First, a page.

What’s the Difference Between a Standard Deduction and an Itemized Deduction?

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When you file your federal income tax return, you have two choices: take the standard deduction or itemize your deductions. According to the IRS, most taxpayers use the option that lowers their tax liability the most; however, changing tax laws mean that people who itemized in the past might want to switch to the standard deduction.

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Here is some more information about your two options:

Standard Deduction

The standard deduction is a specific amount that taxpayers can subtract from their taxable earnings. The amount increases slightly each year and varies by filing status, whether the taxpayer is 65 or older — or blind — and whether another taxpayer can claim them as a dependent. Here are the standard deductions for the 2021 and 2022 tax years:

  • Single: $12,550 for 2021 and $12,950 for 2022.
  • Married, filing jointly: $25,100 for 2021 and $25,900 for 2022.
  • Married, filing separately: $12,550 for 2021 and $12,950 for 2022.
  • Head of household: $18,800 for 2021 and $19,400 for 2022.

Related: Inflation and Your Taxes — How Do Higher Prices Impact Your Tax Bracket?

Not everyone can take the standard deduction. These taxpayers include:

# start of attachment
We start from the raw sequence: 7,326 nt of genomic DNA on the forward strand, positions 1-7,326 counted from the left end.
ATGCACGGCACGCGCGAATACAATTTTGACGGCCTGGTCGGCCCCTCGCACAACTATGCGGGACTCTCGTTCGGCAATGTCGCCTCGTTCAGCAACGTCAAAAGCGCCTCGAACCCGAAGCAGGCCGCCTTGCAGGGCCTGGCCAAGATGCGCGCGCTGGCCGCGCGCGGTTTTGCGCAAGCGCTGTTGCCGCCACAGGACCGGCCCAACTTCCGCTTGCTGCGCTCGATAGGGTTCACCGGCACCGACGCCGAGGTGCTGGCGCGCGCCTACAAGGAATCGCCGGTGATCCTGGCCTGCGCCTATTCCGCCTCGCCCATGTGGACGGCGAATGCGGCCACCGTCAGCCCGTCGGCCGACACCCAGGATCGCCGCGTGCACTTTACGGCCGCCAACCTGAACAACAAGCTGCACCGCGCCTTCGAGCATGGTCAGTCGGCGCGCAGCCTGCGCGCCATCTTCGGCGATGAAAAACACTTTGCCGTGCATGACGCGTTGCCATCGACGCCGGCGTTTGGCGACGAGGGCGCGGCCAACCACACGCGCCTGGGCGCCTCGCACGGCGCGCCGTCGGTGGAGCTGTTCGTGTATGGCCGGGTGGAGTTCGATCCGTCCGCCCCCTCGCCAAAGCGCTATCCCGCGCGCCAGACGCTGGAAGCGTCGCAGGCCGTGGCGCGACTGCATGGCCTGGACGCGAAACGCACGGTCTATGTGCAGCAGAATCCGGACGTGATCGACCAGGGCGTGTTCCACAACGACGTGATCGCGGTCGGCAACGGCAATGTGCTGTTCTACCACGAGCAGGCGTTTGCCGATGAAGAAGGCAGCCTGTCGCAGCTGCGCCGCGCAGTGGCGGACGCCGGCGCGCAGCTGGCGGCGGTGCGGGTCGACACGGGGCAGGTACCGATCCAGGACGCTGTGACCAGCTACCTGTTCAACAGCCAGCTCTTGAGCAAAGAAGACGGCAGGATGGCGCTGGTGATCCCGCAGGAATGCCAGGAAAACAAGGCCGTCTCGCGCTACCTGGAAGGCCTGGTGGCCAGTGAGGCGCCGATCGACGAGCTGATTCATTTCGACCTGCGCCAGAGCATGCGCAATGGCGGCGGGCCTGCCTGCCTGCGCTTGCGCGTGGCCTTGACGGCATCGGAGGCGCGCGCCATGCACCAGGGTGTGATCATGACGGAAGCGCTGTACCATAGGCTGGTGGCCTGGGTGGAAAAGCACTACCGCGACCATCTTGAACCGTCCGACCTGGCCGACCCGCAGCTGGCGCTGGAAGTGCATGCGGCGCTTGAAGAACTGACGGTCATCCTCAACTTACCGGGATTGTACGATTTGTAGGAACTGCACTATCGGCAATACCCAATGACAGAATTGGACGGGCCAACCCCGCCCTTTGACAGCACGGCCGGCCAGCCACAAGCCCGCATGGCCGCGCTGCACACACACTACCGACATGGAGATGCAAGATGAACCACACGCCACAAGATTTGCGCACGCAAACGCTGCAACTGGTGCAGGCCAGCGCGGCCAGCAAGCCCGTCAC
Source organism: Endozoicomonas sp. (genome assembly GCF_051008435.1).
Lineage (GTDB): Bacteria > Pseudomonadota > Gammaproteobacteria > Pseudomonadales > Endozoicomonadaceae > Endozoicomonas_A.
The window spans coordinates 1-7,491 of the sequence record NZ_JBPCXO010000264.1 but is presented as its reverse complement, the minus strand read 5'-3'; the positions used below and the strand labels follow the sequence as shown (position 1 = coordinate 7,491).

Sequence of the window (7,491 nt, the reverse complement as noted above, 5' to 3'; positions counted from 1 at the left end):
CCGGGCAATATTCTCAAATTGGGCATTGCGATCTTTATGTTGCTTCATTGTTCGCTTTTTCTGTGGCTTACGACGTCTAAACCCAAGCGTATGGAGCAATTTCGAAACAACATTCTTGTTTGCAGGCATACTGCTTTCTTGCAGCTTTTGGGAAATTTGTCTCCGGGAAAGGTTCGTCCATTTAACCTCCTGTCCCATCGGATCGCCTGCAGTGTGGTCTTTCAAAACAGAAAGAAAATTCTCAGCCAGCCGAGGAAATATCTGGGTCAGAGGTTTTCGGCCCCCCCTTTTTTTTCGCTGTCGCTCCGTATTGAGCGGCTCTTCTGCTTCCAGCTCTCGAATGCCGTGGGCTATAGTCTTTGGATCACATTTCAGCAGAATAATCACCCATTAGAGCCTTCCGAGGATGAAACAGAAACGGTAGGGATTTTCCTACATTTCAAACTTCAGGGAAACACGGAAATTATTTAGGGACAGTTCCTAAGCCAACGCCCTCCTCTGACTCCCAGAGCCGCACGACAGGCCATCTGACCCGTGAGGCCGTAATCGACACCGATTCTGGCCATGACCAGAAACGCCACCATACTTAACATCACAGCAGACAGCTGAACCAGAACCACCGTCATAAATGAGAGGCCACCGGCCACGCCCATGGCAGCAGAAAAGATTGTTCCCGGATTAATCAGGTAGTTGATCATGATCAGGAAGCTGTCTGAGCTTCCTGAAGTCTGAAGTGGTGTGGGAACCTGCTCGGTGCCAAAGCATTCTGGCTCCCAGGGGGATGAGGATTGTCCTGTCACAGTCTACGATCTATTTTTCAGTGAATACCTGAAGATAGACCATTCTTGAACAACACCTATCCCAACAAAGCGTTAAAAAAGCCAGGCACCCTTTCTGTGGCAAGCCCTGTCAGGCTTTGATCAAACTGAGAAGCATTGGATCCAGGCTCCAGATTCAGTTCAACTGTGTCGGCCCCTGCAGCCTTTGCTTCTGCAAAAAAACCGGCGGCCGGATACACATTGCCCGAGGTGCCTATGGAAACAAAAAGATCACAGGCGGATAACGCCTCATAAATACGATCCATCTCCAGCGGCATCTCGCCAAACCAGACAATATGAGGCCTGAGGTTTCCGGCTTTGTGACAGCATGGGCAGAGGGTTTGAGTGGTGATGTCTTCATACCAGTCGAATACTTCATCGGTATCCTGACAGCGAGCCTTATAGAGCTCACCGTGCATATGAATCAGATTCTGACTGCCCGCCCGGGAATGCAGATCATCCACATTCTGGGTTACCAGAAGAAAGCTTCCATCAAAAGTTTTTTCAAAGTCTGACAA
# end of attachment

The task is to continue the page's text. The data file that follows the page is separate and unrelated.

• A married individual filing as married filing separately whose spouse itemizes deductions.
  • An individual who files a tax return for a period of less than 12 months.
  • An individual who was a nonresident alien or a dual-status alien during the year. Nonresident aliens who are married to a U.S. citizen or resident alien can take the standard deduction, but only in certain situations.
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Most filers can find the standard deduction on the first page of Form 1040. For filers using Form 1040-SR, U.S. Tax Return for Seniors, the standard deduction is on page 4.

Itemized Deductions

If you itemize deductions, you lower your taxable income from a list of qualifying expenses that were approved by the IRS.

You can itemize deductions by filing Schedule A, Form 1040, Itemized Deductions. Itemized deductions that may be claimed include:

  • State and local income or sales taxes.
  • Real estate and personal property taxes.
  • Home mortgage interest.
  • Mortgage insurance premiums on a home mortgage.
  • Personal casualty and theft losses from a federally declared disaster.
  • Donations to a qualified charity.
  • Unreimbursed medical and dental expenses that exceed 7.5% of adjusted gross income.

Learn: Child Tax Credit: I Received Money, But Don’t Usually Submit a Return — Do I Need to File Taxes This Year?
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Before making itemized deductions, review the instructions for Schedule A Form 1040 for more information on IRS limitations.

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About the Author

Josephine Nesbit is a freelance writer specializing in real estate and personal finance. She grew up in New England but is now based out of Ohio where she attended The Ohio State University and lives with her two toddlers and fiancé. Her work has appeared in print and online publications such as Fox Business and Scotsman Guide.

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